Delbert Ingram is an employee at the Oklahoma City Department of Veterans Affairs Medical Center (“VAMC”). At the time of the incidents resulting in this appeal, VAMC police received a report from one of Mr. Ingram’s coworkers stating that Mr. Ingram had said he had been thinking about killing his supervisor.  Mr. Ingram was taken to an emergency room. An emergency room physician found Mr. Ingram to be was sufficiently ill “that immediate emergency action [was] necessary.” When Mr. Ingram attempted to leave the emergency room, Lt. Stevenson informed him that, although he was not under arrest, he was not free to leave the emergency room. Mr. Ingram stated that Lt. Stevenson said this with his hand on his firearm, and that after making this statement, Lt. Stevenson shut and locked the door to the padded isolation room. After conversations with physicians and being transported to a psychiatric ward, Mr. Ingram was held in the ward for over twenty-four hours before being medically cleared and released.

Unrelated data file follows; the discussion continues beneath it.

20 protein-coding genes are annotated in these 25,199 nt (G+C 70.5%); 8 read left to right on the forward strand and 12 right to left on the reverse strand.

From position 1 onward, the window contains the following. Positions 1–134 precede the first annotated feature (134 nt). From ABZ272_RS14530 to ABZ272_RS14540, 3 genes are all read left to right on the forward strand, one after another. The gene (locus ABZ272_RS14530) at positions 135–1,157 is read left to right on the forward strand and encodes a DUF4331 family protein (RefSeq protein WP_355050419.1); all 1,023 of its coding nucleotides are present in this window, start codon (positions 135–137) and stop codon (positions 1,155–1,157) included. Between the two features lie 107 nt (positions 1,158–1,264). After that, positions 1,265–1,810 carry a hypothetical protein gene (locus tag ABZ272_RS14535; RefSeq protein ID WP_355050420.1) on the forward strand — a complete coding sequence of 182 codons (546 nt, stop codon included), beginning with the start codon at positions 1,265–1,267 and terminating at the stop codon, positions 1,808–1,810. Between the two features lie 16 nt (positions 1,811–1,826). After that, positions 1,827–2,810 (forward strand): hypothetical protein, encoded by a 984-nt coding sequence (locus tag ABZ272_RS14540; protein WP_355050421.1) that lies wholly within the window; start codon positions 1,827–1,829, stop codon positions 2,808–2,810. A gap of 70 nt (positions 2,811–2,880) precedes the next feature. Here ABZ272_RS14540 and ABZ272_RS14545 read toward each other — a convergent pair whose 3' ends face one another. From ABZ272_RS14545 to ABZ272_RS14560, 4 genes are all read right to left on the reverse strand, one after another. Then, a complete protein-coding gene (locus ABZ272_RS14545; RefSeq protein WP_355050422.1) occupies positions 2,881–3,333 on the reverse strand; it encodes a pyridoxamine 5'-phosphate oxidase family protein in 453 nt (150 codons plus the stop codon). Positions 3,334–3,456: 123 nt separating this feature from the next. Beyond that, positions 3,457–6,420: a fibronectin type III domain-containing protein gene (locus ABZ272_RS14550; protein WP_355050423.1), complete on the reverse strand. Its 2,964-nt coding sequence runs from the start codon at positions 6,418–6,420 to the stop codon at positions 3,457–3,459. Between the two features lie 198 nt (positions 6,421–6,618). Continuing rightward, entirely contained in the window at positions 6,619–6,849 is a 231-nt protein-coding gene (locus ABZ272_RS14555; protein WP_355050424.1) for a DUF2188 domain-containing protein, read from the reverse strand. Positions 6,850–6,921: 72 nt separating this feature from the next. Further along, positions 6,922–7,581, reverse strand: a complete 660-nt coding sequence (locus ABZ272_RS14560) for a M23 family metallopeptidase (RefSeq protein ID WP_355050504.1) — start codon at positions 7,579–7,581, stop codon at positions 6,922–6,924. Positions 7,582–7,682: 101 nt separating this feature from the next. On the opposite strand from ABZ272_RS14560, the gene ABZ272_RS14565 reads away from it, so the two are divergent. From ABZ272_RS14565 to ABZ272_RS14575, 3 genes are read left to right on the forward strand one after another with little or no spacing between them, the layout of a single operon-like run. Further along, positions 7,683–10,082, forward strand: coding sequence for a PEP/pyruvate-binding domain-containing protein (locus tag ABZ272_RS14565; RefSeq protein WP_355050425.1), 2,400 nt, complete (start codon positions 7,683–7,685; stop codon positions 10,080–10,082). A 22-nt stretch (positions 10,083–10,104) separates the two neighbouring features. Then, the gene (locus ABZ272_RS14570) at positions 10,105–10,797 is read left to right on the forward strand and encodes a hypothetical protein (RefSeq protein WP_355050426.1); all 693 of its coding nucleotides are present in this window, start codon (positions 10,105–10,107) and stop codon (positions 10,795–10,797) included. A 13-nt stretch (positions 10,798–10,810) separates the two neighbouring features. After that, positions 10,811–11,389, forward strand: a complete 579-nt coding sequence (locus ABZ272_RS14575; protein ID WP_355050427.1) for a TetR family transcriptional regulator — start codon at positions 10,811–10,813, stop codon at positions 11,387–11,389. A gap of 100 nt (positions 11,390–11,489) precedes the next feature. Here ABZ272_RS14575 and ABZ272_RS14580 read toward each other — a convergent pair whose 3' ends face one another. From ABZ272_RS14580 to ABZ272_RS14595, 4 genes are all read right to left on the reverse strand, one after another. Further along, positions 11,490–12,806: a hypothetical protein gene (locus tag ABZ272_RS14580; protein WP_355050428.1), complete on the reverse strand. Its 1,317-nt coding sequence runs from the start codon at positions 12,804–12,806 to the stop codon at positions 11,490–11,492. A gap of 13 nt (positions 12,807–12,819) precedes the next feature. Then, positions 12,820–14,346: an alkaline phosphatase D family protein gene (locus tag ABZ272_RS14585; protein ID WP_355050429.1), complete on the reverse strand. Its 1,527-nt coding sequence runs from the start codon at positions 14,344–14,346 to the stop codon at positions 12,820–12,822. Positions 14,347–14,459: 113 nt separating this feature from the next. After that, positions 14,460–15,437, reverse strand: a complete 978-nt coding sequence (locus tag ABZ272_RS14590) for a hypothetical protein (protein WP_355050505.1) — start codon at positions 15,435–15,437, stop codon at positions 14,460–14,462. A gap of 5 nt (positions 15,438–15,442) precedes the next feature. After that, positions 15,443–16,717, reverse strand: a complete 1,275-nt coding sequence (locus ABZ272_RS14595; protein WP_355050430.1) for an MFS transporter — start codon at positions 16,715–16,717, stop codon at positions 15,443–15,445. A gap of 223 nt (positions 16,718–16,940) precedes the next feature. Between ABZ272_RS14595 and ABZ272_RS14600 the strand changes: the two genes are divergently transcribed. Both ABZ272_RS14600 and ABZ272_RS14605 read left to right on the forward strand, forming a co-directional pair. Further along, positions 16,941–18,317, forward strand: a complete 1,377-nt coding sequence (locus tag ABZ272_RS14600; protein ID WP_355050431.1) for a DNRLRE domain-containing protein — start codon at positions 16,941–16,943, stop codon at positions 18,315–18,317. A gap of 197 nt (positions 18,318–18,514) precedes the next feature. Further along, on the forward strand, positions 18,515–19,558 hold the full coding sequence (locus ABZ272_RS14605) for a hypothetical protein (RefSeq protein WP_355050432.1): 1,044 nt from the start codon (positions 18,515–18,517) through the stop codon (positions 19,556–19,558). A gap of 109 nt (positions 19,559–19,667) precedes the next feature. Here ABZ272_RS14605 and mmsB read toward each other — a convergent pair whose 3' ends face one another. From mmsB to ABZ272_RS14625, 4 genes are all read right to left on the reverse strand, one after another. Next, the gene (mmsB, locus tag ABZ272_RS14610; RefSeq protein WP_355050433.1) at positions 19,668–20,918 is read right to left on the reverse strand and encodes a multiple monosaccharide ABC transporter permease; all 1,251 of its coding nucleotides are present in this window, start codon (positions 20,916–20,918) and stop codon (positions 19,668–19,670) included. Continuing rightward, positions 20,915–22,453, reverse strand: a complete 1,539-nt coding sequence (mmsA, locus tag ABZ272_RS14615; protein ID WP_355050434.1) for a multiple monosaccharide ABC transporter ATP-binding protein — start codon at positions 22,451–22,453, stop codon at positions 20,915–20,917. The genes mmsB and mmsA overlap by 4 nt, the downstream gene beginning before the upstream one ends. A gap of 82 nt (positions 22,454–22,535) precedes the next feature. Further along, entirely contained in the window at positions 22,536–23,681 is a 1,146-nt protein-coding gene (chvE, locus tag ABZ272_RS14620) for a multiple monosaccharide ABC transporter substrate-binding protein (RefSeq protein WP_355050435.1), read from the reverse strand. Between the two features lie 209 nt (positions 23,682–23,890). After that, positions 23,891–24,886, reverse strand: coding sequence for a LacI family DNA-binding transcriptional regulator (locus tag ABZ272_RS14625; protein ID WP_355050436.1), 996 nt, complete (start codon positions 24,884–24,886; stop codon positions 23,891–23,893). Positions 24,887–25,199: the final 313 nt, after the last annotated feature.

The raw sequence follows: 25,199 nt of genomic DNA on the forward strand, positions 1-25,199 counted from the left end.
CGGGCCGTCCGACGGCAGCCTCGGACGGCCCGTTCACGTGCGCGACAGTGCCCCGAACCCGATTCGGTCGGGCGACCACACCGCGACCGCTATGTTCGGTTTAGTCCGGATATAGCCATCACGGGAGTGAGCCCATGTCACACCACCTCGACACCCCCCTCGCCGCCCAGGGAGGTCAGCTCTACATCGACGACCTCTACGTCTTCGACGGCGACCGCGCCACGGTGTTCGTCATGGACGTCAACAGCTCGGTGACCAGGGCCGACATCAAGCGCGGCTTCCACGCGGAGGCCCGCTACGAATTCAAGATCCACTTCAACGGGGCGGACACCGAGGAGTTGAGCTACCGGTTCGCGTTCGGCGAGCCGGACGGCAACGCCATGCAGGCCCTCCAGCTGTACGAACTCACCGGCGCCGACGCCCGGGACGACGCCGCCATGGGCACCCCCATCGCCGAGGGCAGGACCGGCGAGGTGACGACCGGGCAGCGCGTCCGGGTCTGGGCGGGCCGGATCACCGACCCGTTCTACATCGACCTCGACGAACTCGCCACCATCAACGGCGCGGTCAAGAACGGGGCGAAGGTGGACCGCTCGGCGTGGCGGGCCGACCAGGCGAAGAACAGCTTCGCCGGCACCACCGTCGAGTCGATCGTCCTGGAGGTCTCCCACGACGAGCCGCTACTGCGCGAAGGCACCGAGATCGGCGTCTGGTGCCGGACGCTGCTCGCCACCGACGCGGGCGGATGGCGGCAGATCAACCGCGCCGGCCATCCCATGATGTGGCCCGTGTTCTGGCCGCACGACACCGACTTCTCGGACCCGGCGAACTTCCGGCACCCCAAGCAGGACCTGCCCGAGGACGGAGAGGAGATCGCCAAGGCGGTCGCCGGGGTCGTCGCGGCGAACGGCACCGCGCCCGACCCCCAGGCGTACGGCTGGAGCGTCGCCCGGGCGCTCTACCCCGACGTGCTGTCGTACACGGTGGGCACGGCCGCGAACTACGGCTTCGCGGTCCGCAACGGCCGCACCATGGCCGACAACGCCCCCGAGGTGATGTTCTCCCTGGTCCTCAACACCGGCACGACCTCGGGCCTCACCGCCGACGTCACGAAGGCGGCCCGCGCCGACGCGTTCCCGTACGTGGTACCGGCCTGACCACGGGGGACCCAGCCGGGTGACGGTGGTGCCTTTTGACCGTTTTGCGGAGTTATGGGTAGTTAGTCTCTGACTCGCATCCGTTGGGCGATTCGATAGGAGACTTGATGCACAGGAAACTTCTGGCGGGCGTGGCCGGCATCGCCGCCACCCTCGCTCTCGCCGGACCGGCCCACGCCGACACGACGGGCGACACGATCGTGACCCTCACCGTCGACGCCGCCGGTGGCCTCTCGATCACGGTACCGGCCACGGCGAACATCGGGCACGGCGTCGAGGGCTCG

Mr. Ingram sued Defendants in their individual capacities claiming they violated his rights under the Fourth and Fifth Amendments of the U.S. Constitution by holding him in the psychiatric ward without his consent. Defendants filed motions to dismiss, arguing that, among other things, the district court lacked subject matter jurisdiction over the action, because the Federal Tort Claims Act (“FTCA”) provided the sole remedy for Mr. Ingram’s claims, and that the court therefore should not authorize a remedy under Bivens v. Six Unknown Named Agents, 403 U.S. 388 (1971). In Bivens, the U.S. Supreme Court recognized for the first time an implied private action for damages against federal officers alleged to have violated a citizen’s constitutional rights.